The Digital Divide is a collection of essays and excerpts edited by Mark Bauerlein. It doesnít take sides in the debate over our new digital culture, and clearly shows thatís thereís a difference between Digital Natives and Digital Immigrants. The Digital Natives embrace this technology, but it looks like theyíre loosing something in the process. With all this connectedness, with kids sending 300 instant messages a day, the first thing theyíll loose is solitude. Time for reflection, time for deep-thinking. They say weíre reading more in this digital age, but are we? Weíve learned to skim the surface, pick out facts and move on. Weíve bought into the idea of personal happiness, that no one should be alone, that weíre all connected. Itís only that way if you buy in.
Another interesting fact that I ran across is our brains are designed for an interrupt-driven world, which is a survival technique. We needed to see the panther in the trees before he jumped us. And because of this, we think weíre good at multi-tasking. But weíre not. Studyís find that interruptions take time to get back on task, especially for complex ones. Itís estimated that 2.1 hours a day is wasted by interruptions, at the cost of $588 billion a year.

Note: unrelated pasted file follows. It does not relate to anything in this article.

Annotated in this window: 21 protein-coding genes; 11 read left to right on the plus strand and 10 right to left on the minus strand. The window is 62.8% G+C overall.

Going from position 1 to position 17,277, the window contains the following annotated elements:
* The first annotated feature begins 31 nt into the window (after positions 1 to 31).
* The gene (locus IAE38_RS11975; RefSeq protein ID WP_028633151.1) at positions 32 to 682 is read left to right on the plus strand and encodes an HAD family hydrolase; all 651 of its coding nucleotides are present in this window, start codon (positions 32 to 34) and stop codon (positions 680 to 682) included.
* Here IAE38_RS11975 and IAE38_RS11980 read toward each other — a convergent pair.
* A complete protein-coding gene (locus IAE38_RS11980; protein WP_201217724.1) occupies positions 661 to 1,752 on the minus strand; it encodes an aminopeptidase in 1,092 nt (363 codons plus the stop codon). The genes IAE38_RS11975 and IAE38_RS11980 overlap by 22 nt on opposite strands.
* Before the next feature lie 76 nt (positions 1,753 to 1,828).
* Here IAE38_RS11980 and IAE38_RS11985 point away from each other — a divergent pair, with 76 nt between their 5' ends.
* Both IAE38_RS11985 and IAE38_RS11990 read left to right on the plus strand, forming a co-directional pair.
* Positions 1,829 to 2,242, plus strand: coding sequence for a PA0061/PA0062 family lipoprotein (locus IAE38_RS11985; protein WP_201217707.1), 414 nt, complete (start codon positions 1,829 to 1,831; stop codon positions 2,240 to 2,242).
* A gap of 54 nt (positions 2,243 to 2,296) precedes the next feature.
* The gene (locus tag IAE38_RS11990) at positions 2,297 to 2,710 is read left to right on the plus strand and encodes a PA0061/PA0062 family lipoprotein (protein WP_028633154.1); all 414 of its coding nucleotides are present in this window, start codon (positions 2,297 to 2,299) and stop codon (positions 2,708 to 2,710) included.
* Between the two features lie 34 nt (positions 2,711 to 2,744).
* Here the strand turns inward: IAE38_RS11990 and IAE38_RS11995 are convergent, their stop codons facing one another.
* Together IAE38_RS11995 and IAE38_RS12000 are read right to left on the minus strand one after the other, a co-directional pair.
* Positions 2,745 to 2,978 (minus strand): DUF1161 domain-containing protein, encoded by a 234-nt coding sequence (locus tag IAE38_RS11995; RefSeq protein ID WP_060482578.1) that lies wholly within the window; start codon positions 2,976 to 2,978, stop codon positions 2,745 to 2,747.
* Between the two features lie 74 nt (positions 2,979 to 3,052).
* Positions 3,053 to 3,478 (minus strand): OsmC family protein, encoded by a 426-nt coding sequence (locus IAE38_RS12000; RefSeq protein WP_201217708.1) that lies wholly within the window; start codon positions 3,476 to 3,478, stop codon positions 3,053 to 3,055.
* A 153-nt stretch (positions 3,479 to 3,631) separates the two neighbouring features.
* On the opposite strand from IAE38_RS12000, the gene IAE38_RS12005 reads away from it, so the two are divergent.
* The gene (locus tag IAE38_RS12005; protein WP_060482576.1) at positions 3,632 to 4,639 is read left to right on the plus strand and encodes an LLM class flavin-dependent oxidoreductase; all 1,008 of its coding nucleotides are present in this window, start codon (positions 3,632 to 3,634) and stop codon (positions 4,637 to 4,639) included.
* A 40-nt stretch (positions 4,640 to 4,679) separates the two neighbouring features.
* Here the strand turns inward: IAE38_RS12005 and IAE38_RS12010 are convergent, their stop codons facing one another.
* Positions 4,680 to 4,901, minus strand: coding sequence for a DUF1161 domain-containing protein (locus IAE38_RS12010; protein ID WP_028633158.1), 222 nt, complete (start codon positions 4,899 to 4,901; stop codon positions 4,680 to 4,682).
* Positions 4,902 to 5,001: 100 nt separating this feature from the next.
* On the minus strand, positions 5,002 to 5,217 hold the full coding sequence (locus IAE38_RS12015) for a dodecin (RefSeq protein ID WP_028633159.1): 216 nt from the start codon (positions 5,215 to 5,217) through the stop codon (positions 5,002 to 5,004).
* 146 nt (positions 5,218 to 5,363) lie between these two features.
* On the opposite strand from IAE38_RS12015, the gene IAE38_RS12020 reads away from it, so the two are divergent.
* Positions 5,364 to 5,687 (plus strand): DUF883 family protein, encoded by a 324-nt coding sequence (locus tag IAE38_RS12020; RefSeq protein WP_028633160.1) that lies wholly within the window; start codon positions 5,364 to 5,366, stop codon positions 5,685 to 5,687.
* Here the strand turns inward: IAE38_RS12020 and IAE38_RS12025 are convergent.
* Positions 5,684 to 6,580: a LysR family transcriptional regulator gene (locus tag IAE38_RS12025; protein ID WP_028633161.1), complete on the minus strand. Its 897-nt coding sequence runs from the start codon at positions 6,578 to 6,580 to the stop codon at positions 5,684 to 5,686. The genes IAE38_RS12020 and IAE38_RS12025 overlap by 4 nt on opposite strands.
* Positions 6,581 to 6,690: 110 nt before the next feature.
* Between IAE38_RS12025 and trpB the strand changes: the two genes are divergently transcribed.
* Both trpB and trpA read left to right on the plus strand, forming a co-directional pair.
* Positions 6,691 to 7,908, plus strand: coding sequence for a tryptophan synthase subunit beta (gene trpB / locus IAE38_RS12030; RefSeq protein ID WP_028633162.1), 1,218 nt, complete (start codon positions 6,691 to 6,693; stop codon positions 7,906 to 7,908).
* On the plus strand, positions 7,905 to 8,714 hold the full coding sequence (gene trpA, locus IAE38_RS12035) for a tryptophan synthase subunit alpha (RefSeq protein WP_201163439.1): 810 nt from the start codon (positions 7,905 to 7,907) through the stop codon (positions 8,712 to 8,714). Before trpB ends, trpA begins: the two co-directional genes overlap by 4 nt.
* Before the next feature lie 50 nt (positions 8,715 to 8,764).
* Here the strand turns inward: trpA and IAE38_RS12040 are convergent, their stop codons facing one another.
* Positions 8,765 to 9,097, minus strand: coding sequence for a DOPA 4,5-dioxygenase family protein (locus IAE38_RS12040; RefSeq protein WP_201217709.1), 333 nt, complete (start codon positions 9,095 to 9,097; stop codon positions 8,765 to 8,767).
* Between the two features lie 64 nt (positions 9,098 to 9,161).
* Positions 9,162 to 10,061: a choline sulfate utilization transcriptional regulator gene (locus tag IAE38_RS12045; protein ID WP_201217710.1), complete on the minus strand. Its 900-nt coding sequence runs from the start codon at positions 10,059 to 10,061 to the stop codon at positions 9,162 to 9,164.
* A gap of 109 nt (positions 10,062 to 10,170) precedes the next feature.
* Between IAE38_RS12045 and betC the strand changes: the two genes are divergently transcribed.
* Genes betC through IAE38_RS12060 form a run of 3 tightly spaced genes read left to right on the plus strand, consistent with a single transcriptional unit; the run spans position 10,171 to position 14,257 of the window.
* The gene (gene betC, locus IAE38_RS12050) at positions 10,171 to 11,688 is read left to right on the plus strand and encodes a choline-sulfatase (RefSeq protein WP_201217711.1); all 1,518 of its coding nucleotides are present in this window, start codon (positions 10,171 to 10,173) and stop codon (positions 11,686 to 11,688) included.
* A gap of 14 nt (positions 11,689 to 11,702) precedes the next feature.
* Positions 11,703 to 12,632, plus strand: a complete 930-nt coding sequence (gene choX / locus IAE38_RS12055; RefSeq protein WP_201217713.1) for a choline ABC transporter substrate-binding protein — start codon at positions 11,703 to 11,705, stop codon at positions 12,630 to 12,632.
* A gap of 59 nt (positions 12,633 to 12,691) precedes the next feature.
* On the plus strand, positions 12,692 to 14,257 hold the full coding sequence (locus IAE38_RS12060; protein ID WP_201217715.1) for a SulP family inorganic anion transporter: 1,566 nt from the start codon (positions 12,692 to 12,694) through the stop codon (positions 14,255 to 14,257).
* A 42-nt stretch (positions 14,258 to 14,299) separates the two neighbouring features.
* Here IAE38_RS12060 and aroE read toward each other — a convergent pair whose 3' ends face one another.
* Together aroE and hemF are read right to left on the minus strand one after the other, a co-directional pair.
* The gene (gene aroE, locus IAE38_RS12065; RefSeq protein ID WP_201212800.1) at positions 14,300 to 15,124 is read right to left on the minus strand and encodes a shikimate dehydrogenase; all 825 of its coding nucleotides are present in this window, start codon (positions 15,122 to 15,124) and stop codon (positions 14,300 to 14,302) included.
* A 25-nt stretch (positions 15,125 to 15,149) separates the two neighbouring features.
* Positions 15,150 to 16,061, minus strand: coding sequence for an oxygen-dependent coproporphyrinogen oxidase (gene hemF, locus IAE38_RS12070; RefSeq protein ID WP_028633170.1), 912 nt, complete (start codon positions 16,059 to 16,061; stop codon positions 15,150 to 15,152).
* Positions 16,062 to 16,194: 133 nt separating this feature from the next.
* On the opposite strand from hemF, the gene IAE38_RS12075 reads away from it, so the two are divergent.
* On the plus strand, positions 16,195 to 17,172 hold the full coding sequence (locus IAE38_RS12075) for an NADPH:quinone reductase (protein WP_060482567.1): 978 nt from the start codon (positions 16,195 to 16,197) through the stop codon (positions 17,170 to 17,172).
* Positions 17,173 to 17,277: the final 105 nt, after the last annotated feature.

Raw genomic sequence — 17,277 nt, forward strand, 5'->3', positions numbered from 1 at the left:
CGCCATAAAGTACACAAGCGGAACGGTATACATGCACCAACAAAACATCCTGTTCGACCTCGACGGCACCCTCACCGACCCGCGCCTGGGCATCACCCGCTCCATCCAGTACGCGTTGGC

The book also shows the other side as well, some of the benefits of the digital technology. But I guess I would be called a Luddite. I see it stripping away our culture and dumbing down our kids. But make a choice for yourself. Itís a good read.
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